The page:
Bank Group Contribution

The Bogotá Urban Services Project is part of a series of IBRD Loans provided to Bogotá and to the Republic of Colombia which aim to improve coverage and access to urban services in Bogotá. The BUSP parent Loan provided $100 million for the city of Bogotá. An AF loan of US$30 m was approved in October 2008 to scale up the project’s impact and development effectiveness through the support to the District’s new program for urban transportation, which was a key element of the original project design, and to support local agencies with institutional strengthening activities. In addition to the US$30 m of Bank financing, US$32.6 m would be provided as counterpart funding. As part of the engagement of the Bank with Bogotá, TA activities funded by grants in excess of $2 million over the 2004 – 2014 period provided the city with valuable knowledge products that helped the city improve its planning capabilities in the transport, water and sanitation and environmental fields.  For example, Grant proceeds from the Public-Private Infrastructure Advisory Facility in the strengthening of the institutional framework and looking at different institutional layouts by which the administration will be able to make arrangements for the contracting of the construction and operation phases of the Bogotá Metro Line One Project.

Partners

For the implementation of the Bogota Urban Services Project, the Bank fostered a strong partnership with Bogota’s Finance Secretariat (SHD), which was the designated Project Coordinating Unit (PCU). Facilitated by the PCU, the Bank fostered working partnerships with other Bogota specialized agencies in charge of the implementation of project components. Partner local agencies included the Urban Development Institute (IDU), in charge of mobility related components, the Popular Housing Unit (CVP), in charge of urban upgrading activities, and the Bogota Water and Sewage Company (EAAB), which led water and sewage connection works. No other National, International or Multilateral Partners were directly involved with the implementation of the Project; however, multilateral banks including IADB and CAF have participated in complimentary actions in the transport and housing sectors in Bogota.

Moving Forward 

The Bank continues its engagement with Bogotá around increasing provision, coverage and access to urban services, and in particular, to transport. As a result of the successful implementation of mass transit project, the city administration has prioritized a sustainable transport program that aims to improve mobility conditions in the short and medium-term: the first one is the full integration of public transit system (named Sistema Integrado de Transporte Publico—SITP), namely the integration between the existing BRT network – Transmilenio- and the traditional bus system, and second, the construction of Bogotá’s first Metro Line, which will also be conceived as the first rail component to be integrated (in terms of tariff, operations, and infrastructure components) to the SITP in the future. The BUSP project financed the second phase of expansion of the BRT system and the studies and designs for the Bogotá Metro Line One Project. The deliverables of the engineering design studies are presently under review by the Government on Bogotá, and the Bank is providing technical support in reviewing and monitoring the results of the designs. The Government of Colombia and the City of Bogotá are working on the financial, technical and institutional aspects of the 27-kilometer metro project, and a bidding process for the construction of the project is expected to be launched early 2016.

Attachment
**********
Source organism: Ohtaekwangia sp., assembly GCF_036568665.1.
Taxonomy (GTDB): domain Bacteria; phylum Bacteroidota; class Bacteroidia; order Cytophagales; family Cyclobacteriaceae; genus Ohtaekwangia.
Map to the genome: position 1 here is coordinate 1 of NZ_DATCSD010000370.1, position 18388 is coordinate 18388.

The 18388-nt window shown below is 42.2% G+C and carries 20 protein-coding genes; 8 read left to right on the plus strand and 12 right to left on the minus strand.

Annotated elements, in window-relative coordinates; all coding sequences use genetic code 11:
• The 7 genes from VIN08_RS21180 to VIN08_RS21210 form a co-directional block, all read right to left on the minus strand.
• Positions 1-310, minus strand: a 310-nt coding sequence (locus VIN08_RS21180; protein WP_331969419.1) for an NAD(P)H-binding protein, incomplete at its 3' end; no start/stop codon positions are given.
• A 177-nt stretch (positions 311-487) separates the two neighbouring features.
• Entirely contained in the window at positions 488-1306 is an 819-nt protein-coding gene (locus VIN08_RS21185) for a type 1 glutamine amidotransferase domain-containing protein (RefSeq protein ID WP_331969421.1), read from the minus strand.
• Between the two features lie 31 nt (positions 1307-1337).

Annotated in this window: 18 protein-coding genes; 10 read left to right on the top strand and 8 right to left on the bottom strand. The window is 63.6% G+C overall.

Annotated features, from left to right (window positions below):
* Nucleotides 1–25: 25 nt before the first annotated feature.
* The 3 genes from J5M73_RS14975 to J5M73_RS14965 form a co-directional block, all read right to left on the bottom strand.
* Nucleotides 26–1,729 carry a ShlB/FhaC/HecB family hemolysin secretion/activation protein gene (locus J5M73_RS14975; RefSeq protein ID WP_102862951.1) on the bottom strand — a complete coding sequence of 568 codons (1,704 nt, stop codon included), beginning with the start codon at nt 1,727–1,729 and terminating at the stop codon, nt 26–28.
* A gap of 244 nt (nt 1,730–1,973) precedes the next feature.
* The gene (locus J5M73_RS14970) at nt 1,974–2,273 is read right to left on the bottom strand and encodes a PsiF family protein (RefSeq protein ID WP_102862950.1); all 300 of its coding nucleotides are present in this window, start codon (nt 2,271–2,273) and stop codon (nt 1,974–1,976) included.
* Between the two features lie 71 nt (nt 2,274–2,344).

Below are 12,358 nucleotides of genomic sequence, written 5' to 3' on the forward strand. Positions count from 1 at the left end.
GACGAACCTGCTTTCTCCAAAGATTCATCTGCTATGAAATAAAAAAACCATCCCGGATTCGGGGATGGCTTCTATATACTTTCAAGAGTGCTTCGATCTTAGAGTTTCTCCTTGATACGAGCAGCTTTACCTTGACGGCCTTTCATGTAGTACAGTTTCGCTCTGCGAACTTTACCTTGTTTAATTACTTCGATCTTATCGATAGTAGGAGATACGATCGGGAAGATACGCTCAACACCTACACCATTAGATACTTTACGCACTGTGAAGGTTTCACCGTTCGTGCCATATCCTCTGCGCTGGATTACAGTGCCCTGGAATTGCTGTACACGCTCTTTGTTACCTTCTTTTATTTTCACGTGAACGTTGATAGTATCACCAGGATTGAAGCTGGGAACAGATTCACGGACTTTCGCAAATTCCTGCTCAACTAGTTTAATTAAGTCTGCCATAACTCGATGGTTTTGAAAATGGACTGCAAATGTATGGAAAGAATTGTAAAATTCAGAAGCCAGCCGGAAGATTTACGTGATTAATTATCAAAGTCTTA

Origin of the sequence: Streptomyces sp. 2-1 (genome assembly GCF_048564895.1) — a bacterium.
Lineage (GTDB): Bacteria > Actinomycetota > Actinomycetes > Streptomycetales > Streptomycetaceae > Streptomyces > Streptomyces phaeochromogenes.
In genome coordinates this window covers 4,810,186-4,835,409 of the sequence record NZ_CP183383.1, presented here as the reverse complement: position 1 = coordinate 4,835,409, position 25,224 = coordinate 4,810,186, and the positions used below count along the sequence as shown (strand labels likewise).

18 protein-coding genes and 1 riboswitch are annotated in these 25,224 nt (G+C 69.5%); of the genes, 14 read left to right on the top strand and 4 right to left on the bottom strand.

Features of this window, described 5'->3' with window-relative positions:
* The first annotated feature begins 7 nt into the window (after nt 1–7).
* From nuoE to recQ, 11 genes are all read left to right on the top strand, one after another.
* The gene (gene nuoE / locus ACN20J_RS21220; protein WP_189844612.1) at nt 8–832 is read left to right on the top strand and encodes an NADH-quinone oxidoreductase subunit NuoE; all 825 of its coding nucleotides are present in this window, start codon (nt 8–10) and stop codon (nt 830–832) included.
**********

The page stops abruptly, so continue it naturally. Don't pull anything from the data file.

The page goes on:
Beneficiaries 

Thanks to the construction of inclusive urban infrastructure, including a fully accessible mass transit system (Transmilenio), citizens have been able to access to an unprecedented mobility.  Accessible urban infrastructure and public transport have allowed citizens to access new perspectives, many of them related to their individual and collective identities. One of them is the relationship to people with some form of disability and their right to participate in public transport. The idea of incorporating this important sector of the population to the network came up in the first phase of Transmilenio, when ramps, safety elements and audible mechanisms were included in the system with the idea of satisfying the particular needs of disabled people. Urban upgrading has also adapted the surrounding areas of feeder stops, mimicking the trunk line experience, in order to provide a more inclusive urban design. Beyond resources such as signposting for the blind, audible signals for the deaf and ramps for people in wheelchairs, the most important access code in the system is the code of conduct. This allows people with disabilities to access the world of equality, and promotes a behavior based on principles of respect and solidarity among users. 

Transmilenio gave me many good things. First of all, it takes me everywhere quickly, even though people complain that it’s too crowded. The trip is really fast. Second, there’s the comfort of having a guide tell me which bus to take. Third, the bus makes fixed stops as part of an itinerary; the other buses would see I was blind and assume I was going to get on to sing or beg. They also have elevators that help a lot

Luis Rincon

Blind User of Transmilenio

 


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25%
decrease in the travel time to access employment, education, health and economic and social opportunities.